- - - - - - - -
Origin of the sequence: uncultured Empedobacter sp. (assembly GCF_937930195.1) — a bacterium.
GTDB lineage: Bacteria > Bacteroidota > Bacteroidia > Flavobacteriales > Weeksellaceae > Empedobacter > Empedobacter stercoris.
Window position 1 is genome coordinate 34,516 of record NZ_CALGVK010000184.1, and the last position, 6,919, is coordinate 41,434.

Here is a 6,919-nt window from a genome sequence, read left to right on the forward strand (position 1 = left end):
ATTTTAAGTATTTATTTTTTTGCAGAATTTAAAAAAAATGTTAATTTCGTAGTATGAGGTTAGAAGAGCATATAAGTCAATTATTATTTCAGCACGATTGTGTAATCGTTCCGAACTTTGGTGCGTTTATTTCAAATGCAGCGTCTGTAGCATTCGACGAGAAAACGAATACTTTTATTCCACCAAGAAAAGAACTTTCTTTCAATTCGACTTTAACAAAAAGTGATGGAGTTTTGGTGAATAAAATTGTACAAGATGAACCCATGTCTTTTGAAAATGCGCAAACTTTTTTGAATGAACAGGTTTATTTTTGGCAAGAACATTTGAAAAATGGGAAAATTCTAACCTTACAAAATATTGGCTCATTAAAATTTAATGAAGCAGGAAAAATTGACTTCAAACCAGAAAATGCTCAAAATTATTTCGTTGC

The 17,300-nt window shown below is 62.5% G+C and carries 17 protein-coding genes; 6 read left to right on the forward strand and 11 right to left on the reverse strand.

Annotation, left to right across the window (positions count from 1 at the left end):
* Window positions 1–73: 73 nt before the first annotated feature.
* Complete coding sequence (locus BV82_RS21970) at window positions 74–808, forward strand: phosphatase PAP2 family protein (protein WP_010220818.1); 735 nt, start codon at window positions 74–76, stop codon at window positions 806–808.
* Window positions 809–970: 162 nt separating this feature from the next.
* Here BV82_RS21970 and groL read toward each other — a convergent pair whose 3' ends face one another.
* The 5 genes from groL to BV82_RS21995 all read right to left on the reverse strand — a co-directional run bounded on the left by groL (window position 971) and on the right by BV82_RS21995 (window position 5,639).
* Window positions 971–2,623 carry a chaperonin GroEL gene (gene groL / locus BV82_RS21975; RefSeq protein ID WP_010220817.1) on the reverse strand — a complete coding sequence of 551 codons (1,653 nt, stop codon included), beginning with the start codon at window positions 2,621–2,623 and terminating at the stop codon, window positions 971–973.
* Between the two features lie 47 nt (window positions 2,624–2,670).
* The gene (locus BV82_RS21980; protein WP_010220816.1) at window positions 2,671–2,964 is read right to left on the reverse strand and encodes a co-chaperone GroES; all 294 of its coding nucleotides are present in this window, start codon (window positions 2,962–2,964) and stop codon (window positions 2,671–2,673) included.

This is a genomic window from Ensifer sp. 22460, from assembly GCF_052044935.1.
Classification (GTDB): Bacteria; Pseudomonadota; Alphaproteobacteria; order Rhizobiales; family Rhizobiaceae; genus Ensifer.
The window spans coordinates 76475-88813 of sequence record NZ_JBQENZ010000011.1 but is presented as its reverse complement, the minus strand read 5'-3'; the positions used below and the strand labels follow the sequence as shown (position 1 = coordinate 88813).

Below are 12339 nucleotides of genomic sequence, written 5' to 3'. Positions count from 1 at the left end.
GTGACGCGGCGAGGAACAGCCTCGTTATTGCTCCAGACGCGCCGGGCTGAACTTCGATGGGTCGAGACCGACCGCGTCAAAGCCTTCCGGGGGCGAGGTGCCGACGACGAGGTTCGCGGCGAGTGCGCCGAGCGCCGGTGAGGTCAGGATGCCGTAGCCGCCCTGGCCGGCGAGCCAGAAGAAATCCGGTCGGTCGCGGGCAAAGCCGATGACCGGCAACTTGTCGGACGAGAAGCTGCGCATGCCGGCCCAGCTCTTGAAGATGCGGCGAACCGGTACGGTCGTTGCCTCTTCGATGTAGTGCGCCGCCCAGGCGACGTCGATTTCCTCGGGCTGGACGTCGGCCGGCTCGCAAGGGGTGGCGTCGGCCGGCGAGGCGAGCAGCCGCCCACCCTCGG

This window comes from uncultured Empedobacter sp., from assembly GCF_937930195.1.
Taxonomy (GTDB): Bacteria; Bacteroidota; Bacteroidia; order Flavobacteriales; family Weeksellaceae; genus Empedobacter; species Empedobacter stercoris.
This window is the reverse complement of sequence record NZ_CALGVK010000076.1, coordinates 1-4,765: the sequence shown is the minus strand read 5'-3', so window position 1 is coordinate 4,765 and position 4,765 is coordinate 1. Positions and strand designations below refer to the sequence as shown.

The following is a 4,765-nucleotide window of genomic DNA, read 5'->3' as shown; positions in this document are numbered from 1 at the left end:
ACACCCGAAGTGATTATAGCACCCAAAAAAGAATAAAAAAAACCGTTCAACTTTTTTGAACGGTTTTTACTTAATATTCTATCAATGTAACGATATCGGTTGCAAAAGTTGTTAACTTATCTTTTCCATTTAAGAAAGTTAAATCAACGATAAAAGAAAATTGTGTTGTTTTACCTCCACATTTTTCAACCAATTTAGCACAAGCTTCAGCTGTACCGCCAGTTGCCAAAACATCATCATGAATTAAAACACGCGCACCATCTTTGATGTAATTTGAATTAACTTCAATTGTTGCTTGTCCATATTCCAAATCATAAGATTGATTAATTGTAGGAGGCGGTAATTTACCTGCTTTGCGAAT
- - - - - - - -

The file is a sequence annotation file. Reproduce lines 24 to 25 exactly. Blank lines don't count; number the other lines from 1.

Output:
The following is a 4,765-nucleotide window of genomic DNA, read 5'->3' as shown; positions in this document are numbered from 1 at the left end:
ACACCCGAAGTGATTATAGCACCCAAAAAAGAATAAAAAAAACCGTTCAACTTTTTTGAACGGTTTTTACTTAATATTCTATCAATGTAACGATATCGGTTGCAAAAGTTGTTAACTTATCTTTTCCATTTAAGAAAGTTAAATCAACGATAAAAGAAAATTGTGTTGTTTTACCTCCACATTTTTCAACCAATTTAGCACAAGCTTCAGCTGTACCGCCAGTTGCCAAAACATCATCATGAATTAAAACACGCGCACCATCTTTGATGTAATTTGAATTAACTTCAATTGTTGCTTGTCCATATTCCAAATCATAAGATTGATTAATTGTAGGAGGCGGTAATTTACCTGCTTTGCGAAT